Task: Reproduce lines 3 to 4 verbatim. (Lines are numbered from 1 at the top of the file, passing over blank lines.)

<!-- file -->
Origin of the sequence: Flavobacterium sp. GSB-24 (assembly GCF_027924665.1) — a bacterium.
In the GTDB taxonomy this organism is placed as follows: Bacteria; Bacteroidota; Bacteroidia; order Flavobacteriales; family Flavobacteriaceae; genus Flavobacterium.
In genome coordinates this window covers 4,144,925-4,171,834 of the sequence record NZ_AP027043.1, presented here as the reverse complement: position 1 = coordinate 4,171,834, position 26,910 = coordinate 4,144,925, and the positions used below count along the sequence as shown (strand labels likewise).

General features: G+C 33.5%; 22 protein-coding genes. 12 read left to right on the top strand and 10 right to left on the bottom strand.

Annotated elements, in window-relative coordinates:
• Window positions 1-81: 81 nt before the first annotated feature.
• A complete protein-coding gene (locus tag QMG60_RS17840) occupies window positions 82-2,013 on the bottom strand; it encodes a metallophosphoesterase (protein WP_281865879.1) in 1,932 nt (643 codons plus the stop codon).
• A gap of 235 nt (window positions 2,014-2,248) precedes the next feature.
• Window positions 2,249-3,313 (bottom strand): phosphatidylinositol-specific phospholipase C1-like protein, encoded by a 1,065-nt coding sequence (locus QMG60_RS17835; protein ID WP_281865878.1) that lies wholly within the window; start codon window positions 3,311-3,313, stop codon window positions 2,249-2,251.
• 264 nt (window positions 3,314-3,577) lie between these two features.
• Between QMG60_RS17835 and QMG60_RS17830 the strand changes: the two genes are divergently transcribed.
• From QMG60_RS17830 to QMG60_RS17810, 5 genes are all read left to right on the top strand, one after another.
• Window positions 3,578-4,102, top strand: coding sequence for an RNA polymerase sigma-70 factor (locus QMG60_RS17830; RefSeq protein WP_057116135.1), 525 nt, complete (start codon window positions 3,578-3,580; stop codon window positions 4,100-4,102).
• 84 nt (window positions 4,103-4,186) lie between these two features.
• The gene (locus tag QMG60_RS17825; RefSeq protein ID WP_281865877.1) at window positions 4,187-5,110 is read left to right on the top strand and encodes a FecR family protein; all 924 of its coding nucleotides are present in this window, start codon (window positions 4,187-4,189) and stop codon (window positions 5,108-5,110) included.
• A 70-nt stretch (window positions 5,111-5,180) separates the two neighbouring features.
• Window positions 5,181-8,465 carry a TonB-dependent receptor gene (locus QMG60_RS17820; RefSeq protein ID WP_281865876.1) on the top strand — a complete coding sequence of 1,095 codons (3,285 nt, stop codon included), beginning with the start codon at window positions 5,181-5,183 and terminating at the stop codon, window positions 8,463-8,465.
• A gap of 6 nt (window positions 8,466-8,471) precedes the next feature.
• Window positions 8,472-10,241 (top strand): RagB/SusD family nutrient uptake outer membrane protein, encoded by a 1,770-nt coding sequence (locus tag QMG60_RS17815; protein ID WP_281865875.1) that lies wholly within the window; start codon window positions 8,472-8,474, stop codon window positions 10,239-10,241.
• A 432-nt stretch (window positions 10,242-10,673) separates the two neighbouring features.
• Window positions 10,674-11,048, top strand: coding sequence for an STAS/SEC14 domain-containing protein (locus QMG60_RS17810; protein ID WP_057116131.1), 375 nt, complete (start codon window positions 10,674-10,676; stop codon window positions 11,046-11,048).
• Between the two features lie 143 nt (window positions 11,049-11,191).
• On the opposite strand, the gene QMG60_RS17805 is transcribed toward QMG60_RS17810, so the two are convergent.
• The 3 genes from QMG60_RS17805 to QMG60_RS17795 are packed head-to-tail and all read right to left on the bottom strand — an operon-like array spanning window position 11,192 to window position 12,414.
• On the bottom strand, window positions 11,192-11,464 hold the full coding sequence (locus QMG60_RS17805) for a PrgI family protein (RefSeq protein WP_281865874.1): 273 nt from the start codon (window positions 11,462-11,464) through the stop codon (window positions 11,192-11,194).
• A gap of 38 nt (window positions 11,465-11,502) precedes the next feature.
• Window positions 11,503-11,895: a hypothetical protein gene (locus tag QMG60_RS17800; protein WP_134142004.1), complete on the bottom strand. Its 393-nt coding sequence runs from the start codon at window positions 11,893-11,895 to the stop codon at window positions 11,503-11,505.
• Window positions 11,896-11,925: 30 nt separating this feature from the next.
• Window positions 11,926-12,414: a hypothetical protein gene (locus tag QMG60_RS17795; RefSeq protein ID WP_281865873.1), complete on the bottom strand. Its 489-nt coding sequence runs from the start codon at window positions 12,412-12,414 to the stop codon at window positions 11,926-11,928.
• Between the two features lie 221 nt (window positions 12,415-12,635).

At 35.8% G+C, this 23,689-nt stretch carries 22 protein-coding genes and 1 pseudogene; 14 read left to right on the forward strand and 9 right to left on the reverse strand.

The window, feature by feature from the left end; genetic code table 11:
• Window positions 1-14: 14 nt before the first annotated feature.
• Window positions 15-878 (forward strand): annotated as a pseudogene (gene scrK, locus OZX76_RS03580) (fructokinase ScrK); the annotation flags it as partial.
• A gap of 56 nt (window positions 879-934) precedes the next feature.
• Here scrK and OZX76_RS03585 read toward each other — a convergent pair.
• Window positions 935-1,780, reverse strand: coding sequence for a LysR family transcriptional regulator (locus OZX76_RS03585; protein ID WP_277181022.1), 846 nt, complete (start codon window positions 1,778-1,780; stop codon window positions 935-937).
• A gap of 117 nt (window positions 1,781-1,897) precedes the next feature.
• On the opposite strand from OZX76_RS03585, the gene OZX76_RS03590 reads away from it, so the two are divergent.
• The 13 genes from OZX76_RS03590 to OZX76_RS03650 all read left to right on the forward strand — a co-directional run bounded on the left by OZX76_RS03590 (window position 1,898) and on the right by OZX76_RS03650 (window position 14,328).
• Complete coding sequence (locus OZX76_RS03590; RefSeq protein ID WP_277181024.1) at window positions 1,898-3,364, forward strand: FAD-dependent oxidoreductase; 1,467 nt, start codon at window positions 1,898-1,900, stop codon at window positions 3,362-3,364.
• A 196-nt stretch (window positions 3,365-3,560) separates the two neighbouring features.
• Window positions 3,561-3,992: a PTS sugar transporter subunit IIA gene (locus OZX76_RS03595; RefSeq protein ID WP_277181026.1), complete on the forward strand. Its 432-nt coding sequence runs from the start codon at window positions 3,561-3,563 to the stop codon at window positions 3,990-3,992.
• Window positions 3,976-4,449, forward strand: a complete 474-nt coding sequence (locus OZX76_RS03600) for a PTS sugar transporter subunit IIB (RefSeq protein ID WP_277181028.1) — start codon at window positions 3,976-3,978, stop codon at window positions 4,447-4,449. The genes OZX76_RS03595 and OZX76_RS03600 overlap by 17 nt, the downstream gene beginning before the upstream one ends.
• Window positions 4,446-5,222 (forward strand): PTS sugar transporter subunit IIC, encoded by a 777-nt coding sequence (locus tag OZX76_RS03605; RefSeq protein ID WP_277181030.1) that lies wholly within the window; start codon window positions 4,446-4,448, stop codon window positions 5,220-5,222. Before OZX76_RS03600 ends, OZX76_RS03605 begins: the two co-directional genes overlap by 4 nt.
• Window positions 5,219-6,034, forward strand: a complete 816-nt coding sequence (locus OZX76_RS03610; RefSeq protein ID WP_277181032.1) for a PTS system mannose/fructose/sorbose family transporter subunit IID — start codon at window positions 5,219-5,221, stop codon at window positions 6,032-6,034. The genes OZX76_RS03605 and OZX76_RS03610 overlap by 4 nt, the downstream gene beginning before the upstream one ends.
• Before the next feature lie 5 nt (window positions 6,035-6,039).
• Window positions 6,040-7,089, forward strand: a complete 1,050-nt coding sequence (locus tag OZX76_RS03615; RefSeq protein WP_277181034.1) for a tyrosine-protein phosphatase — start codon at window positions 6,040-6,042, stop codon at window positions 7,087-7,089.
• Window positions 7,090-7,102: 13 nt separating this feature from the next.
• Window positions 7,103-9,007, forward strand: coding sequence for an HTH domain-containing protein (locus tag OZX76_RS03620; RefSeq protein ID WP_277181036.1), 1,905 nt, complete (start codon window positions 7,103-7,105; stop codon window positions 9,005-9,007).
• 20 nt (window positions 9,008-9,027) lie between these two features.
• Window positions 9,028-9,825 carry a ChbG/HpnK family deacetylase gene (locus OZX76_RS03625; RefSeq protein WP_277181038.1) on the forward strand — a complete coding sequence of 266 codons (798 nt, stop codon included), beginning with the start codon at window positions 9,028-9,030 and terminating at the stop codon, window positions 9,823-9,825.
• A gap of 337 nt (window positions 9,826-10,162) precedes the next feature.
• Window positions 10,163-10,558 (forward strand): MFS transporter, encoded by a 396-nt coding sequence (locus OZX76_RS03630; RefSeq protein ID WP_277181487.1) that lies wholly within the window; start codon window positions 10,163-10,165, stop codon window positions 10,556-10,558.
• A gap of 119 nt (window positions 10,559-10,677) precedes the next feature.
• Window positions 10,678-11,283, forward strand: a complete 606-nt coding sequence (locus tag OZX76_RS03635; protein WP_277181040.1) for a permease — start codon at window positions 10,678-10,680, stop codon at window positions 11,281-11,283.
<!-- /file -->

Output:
In genome coordinates this window covers 4,144,925-4,171,834 of the sequence record NZ_AP027043.1, presented here as the reverse complement: position 1 = coordinate 4,171,834, position 26,910 = coordinate 4,144,925, and the positions used below count along the sequence as shown (strand labels likewise).

General features: G+C 33.5%; 22 protein-coding genes. 12 read left to right on the top strand and 10 right to left on the bottom strand.